The etiology of the SVT is uncertain, but is probably AVNRT that was initiated in this hyperadrenergic state.  The aberrancy is due to refractoriness of the right bundle at this high rate, and a posterior fascicle which is only able to recover on every other beat, but is still refractory on the beats inbetween.  The right bundle nearly always has a longer refractory period than the left bundle and aberrancy is thus much more likely to show RBBB morphology.

Here is another case of SVT with alternating aberrancy

An Unusual Tachycardia

Is there an alternative explanation?  

Bidirectional Ventricular Tachycardia may be due to a "ping-pong" effect of alternating VT origin in the left bundle vs. right bundle.  It is conceivable that this could be fascicular VT with an alternating origin in the left bundle, then left anterior fascicle, back and forth.  Then it would be a bidirectional fascicular VT.  I've never heard of this before and could not find any literature on it, so it probably doesn't exist and this hypothesis is pure speculation.  See Ken Grauer's comments on this differential diagnosis, pasted below.  As always, it is very incisive!

Ken Grauer's comments

I'd bet this is alternating RBBB with RBBB/LPHB aberration. I had not heard of bidirectional fascicular VT — and I'm sure it is rare indeed. My impression from the fascicular VTs that I've seen — is that although they resemble some pattern of bifascicular block (rbbb/lahb or rbbb/lphb) — they are usually NOT as "clean" as can be the case with aberrancy or preexisting bbb. 

Of course, aberrancy and preexisting bbb/hemiblock patterns are not always "clean" (they may show squiggle, notches, lack that clear S wave in V1, etc) — but when you do see a bbb or bifascicular block pattern that is "clean" — my impression is that it is almost certain to be supraventricular; and not ventricular in etiology. 

I believe that is the case here. In some leads (like lead II) — you'll note not only the initial direction, but also the initial slope of the initial deflection is identical for both complexes. If we were switch from one site of fascicular VT to another — I would not expect to see this. In other leads — the very fine detail of the initial deflection is doing exactly as I would expect it to do if the problem was alternating LPHB with every other beat. That is, in lead I with LPHB beats — there is a tiny-but-present initial r wave — but instead there is a tiny-but-present initial q wave when we only have RBBB. And in lead III with LPHB beats, there is a tiny-but-present initial q wave — but with pure RBBB beats in lead III there is no such initial q wave. This is precisely what is supposed to happen when you have isolated LPHB. Similarly, in lead V1, there is a tiny-but-present initial r wave for pure RBBB beats — but this initial tiny r wave is lost with LPHB beats in V1. And then in V2,V3 the R wave is decidedly taller with the LPHB beats — which is as expected (the only functioning fascicle is the LAH, so the QRS is more positive in V2,V3 reflection more anterior depolarization that is no longer opposed by the block LPH).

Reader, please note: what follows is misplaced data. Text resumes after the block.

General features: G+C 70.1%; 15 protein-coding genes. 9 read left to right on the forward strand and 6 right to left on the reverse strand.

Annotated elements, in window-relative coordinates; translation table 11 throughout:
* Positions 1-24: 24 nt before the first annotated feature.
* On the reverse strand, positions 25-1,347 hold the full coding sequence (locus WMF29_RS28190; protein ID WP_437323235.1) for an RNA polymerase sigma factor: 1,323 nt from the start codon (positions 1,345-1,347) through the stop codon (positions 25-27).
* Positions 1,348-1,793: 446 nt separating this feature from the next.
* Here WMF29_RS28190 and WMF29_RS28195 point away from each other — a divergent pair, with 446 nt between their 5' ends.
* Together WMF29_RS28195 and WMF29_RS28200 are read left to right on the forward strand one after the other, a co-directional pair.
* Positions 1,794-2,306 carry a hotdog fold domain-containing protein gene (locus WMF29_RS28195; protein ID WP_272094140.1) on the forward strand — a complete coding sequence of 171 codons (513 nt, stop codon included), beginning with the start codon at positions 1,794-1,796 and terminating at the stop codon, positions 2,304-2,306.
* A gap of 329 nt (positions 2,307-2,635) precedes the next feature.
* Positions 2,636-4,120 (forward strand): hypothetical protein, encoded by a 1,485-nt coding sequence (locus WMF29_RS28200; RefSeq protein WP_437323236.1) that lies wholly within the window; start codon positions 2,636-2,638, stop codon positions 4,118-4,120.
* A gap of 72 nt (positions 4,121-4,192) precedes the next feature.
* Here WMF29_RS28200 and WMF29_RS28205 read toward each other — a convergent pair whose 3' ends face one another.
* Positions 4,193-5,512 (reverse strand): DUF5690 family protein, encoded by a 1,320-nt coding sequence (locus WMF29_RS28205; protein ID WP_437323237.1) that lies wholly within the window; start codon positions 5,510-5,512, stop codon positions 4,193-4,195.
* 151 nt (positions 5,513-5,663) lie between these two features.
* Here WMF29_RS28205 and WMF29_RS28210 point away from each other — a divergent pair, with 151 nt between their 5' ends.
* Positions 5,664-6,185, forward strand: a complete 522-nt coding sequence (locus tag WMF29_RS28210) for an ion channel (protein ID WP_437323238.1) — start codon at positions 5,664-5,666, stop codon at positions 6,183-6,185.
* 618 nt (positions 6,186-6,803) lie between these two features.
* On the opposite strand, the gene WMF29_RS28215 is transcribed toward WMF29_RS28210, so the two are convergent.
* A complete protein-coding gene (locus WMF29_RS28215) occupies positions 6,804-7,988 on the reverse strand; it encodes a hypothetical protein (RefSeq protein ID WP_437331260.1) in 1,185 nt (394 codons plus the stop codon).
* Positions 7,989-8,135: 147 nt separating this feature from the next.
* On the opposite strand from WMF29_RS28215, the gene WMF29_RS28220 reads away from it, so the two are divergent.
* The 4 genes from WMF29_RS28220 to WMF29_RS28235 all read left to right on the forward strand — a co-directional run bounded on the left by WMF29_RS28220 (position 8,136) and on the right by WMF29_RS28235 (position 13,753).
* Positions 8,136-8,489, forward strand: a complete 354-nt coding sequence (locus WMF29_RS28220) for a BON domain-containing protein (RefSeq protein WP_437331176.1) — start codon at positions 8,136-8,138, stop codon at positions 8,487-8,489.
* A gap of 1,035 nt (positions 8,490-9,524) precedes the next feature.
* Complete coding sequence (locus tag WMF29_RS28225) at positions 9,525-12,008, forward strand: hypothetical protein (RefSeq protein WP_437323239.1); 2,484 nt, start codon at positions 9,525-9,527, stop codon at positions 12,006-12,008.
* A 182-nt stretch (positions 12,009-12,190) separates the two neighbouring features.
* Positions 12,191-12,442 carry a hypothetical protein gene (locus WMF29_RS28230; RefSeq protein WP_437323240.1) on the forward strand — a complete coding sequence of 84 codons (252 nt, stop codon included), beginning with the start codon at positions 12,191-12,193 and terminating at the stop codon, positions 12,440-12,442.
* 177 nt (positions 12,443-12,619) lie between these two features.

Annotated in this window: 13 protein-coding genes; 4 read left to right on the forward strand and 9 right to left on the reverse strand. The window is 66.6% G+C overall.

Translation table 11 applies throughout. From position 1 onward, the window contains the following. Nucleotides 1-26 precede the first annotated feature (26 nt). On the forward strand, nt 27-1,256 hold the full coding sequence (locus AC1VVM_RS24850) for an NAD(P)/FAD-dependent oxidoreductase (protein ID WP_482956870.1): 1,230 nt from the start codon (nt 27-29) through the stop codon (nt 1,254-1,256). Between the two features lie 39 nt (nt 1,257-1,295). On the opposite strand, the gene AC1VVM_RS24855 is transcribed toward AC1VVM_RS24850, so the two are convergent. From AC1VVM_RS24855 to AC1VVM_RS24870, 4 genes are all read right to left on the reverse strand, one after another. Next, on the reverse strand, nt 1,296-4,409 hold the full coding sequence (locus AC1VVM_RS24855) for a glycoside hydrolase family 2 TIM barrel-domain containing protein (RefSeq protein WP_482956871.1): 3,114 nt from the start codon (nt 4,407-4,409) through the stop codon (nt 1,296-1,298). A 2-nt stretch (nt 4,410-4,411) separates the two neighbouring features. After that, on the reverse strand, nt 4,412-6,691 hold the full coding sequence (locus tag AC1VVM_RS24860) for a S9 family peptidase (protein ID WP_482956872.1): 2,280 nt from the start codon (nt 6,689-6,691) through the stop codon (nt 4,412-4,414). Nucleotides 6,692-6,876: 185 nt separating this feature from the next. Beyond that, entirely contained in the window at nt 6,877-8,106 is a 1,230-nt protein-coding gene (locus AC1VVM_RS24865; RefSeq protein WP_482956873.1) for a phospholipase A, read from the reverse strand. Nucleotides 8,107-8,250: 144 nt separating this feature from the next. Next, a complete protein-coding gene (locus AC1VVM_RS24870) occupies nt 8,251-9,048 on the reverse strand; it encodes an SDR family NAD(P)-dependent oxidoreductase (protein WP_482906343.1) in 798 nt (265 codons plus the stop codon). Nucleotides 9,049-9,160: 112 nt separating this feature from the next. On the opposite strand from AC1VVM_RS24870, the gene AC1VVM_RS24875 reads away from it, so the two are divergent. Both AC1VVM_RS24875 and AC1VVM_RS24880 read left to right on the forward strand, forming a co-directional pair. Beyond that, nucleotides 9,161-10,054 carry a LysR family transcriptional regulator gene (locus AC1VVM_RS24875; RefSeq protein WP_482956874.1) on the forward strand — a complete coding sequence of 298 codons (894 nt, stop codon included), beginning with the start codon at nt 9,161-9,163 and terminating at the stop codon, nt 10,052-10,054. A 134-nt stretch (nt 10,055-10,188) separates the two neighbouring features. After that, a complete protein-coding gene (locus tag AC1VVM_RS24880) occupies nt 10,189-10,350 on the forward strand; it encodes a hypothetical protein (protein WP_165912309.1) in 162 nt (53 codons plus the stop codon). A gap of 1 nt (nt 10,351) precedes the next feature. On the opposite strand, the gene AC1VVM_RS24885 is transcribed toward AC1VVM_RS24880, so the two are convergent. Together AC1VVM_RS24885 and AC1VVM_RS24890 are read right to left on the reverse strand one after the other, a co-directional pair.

Tuesday, March 28, 2017

Echocardiography, even (or especially) with Speckle Tracking, can get you in trouble.

A completely healthy 30-something year old woman with no cardiac risk factors had sudden onset of bilateral trapezius pain that radiated around to her throat.  It resolved after about 5 minutes, but then recurred and was sustained for over an hour.  She called 911.

EMS recorded these ECGs:

Time 0:
In V2-V4, there is ST elevation that does not meet STEMI "criteria," of 1.5 mm at the J-point, relative to the PQ junction.  But there are also unusually Large T-waves

Time = 13 min
T-wave in V2 is now taller and fatter, the ST segment is more straight.
T-wave in V3 is no taller, but it is fatter due to a straighter ST segment
This is highly suspicious for early LAD occlusion

Time = 24 min
No significant change

These prehospital ECGs were lost and not seen.

The patient arrived in the ED.

The pain completely resolved after nitroglycerine 

Moments later, the this ECG was recorded in the ED when she had been pain free for moments only:
Computer read: Normal ECG.
However, T-waves are still unusually large; the computer almost never sees this.
The T-wave in V2 is smaller. 
QTc is 444 ms.